7 Important Questions Answered About the DSCSA and Product Identifiers
Members of the drug supply chain, specifically wholesalers and manufacturers, have been working furiously towards meeting product identifier requirements for a fast approaching deadline. The deadline requires that pharmaceutical manufacturers adhere product identifiers to every package or homogenous case. The initial product identifier deadline was November 27, 2017. However, the FDA granted a one year extension on meeting the requirements before they would proceed with taking action against any manufacturer without the proper labeling.
This past September, the FDA issued a draft guidance titled “Product Identifiers Under the Drug Supply Chain Security Act Questions and Answers – Guidance for the Industry”. The guidance was issued to answer questions, concerns and misperceptions about how drug supply chain members should be moving forward with their compliancy measures as the November deadline approaches.
The draft guidance covered some very important points, many of which being questions that had been of primary concern for pharmaceutical supply chain members. For those involved, an understanding of what the was contained within the draft guidance is crucial, especially considering that we’re on the verge of the clock striking midnight on the deadline extension. To clarify some key points of the draft guidance, here are a few important questions and answers about product identifiers under the DSCSA.
Which Types of Pharmaceutical Products Are Required to Have Product Identifiers Under the DSCSA?
The product identifier requirements of the DSCSA apply to packages and homogenous cases of pharmaceutical products, or prescription drugs, that are in a finished dosage form and can be presented to the patient for consumption during treatment without substantial further manufacturing.
It’s actually simpler to list the pharmaceutical products that are excluded from the DSCSA product identifier requirements. Exclusions under the act include human blood or blood components that are intended for transfusion, imagining medication, medical gas, radioactive medications, homeopathic medications that have been marketed in accordance of guidelines under the FD&C act, and certain intravenous products.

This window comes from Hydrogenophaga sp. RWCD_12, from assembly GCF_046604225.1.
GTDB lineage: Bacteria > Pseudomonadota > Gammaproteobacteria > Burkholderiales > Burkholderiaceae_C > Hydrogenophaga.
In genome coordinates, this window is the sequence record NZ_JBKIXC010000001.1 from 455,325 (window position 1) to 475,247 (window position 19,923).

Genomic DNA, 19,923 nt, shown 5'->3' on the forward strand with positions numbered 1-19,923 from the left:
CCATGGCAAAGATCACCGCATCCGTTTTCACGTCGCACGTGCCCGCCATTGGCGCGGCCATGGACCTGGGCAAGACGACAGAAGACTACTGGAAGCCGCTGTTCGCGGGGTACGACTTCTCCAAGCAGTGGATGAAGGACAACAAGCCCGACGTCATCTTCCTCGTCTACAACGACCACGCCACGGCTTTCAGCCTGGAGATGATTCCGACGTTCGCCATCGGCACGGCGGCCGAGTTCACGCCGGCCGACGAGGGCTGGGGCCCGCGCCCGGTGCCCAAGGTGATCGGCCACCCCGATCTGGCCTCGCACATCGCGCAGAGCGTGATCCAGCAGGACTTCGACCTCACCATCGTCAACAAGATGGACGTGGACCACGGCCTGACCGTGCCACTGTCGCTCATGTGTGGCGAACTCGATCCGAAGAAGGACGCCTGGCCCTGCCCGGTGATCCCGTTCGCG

All other pharmaceutical products that meet the criteria of a prescription medication must follow the product identifier guidelines.
What Is the Difference Between the Required Product Identifiers for the Human Readable Portion and the Machine Readable Portion of Drug Package Labels?
The draft guidance states that machine readable formats must be presented in a 2 dimensional data matrix barcode when attached to or printed on a package. Concerning homogenous cases, the machine readable format must be presented in a linear barcode or 2D data matrix when attached to or printed on the case.
To ensure that healthcare practitioners are able to easily and accurately use product information, the draft guidance suggests a specific, consistent format for human readable product identifiers. The suggested format is as follows:
- Product NDC
- Serial Number
- Lot Number
- Expiration Date
Are Manufacturers and Wholesalers Able to Use the GTIN Instead of the NDC In the Human Readable Part of the Product Identifier?